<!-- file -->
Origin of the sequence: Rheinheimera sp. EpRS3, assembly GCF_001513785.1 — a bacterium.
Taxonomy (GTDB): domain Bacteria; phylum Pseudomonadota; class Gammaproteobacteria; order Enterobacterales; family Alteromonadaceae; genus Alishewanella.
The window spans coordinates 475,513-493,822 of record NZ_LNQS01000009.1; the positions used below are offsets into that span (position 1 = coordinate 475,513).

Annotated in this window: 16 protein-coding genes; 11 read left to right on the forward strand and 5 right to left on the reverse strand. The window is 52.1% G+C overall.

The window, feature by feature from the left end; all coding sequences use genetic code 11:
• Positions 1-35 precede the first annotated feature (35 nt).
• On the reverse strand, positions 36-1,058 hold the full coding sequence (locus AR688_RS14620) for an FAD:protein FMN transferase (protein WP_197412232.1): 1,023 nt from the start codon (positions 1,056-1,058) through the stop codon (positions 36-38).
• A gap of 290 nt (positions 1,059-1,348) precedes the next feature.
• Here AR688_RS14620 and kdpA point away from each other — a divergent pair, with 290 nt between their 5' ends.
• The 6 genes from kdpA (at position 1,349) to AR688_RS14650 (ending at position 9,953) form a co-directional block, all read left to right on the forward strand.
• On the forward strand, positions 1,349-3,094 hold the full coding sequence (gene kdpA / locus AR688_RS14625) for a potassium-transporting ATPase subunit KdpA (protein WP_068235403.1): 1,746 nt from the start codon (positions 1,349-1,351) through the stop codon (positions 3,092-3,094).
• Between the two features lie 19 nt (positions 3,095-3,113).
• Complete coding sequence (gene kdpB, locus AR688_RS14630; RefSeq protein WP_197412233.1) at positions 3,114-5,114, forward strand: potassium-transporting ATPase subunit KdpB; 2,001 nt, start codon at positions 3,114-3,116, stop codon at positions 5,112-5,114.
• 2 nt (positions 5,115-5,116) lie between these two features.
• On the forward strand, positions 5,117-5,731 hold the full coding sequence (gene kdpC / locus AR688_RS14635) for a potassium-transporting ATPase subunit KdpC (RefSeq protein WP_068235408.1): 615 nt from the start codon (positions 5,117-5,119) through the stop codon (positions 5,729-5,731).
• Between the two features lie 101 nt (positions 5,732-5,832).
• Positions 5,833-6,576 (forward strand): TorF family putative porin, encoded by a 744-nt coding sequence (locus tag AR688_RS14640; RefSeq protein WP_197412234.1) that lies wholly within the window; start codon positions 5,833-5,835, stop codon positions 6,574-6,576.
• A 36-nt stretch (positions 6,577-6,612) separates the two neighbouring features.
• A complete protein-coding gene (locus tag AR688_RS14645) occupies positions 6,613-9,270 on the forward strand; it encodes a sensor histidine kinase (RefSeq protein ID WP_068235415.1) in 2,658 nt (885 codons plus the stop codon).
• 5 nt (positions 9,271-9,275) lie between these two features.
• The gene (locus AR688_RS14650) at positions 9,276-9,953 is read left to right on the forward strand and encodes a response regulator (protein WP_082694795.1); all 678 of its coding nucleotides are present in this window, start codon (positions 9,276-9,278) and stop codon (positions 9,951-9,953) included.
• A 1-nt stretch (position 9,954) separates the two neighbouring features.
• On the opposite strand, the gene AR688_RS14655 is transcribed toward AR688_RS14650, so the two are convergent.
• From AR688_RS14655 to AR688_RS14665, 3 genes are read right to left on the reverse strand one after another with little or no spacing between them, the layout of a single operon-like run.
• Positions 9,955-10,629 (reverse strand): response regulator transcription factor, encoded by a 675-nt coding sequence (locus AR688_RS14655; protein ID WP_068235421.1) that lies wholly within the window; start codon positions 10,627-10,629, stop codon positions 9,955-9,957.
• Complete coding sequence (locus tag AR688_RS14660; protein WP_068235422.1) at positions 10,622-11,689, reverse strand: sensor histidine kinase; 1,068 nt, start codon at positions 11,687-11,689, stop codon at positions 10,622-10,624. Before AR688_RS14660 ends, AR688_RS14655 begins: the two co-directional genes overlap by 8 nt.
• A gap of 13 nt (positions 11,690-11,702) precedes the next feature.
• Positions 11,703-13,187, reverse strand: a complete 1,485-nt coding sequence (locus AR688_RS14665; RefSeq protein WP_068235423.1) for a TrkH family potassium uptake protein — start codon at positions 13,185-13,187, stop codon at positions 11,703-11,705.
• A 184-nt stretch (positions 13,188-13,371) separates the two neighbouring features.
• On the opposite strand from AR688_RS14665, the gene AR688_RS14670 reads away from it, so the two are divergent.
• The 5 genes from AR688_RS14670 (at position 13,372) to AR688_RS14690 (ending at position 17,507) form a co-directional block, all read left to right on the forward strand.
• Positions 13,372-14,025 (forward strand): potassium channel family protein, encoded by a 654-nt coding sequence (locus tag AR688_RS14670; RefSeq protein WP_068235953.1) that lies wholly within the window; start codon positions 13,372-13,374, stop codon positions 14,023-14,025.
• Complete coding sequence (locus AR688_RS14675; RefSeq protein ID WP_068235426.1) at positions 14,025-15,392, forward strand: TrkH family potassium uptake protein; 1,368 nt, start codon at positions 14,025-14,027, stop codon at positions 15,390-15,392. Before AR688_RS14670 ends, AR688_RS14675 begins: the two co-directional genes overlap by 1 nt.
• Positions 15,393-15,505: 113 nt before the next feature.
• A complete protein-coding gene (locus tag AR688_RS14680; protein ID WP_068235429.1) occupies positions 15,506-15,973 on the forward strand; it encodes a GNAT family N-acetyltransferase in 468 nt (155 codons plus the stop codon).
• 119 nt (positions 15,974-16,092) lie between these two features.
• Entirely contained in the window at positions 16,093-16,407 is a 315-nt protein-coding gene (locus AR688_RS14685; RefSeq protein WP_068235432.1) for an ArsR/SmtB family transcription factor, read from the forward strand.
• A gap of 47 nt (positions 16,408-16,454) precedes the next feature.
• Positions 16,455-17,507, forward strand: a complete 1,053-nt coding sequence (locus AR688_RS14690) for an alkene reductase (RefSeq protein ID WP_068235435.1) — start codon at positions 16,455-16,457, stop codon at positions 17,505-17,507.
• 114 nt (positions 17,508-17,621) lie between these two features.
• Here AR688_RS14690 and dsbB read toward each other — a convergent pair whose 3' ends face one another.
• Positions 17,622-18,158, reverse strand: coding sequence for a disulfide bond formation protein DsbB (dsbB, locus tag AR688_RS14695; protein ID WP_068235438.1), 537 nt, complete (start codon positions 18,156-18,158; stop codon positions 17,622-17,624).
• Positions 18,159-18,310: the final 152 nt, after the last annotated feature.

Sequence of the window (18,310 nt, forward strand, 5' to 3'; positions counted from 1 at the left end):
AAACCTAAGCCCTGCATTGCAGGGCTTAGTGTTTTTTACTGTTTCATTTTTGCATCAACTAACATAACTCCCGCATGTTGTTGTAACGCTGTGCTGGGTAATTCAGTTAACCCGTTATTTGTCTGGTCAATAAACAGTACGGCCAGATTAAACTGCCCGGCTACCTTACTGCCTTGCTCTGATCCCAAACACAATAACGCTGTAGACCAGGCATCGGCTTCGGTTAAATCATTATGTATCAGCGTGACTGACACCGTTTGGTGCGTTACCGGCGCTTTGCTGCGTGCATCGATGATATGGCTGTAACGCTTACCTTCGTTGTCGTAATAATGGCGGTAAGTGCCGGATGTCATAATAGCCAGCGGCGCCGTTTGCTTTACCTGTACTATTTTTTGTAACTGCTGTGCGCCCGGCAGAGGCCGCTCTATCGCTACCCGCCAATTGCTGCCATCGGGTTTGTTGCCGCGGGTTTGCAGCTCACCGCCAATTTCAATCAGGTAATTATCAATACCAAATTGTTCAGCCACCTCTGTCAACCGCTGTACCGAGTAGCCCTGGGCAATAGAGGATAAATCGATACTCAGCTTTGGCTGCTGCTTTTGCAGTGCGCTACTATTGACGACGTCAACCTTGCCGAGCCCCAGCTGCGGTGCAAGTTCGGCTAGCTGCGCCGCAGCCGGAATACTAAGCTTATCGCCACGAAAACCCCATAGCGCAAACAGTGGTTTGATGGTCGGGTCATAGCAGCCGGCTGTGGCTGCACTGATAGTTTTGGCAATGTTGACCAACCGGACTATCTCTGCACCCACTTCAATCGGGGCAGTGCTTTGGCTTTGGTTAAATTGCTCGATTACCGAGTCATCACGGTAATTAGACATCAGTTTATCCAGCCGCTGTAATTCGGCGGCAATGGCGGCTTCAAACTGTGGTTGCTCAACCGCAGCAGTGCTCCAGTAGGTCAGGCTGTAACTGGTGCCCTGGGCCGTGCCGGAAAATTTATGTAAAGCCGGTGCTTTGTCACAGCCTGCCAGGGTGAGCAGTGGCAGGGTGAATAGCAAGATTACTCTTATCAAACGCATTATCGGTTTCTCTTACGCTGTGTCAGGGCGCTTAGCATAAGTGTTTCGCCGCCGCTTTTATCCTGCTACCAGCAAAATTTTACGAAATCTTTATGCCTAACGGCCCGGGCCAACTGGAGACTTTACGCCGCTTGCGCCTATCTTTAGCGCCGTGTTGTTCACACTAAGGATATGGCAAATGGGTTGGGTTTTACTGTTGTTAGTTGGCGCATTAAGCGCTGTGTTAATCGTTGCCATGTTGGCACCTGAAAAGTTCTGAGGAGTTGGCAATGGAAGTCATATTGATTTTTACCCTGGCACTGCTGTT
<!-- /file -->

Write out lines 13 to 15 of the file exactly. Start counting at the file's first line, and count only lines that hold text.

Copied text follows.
• Complete coding sequence (gene kdpB, locus AR688_RS14630; RefSeq protein WP_197412233.1) at positions 3,114-5,114, forward strand: potassium-transporting ATPase subunit KdpB; 2,001 nt, start codon at positions 3,114-3,116, stop codon at positions 5,112-5,114.
• 2 nt (positions 5,115-5,116) lie between these two features.
• On the forward strand, positions 5,117-5,731 hold the full coding sequence (gene kdpC / locus AR688_RS14635) for a potassium-transporting ATPase subunit KdpC (RefSeq protein WP_068235408.1): 615 nt from the start codon (positions 5,117-5,119) through the stop codon (positions 5,729-5,731).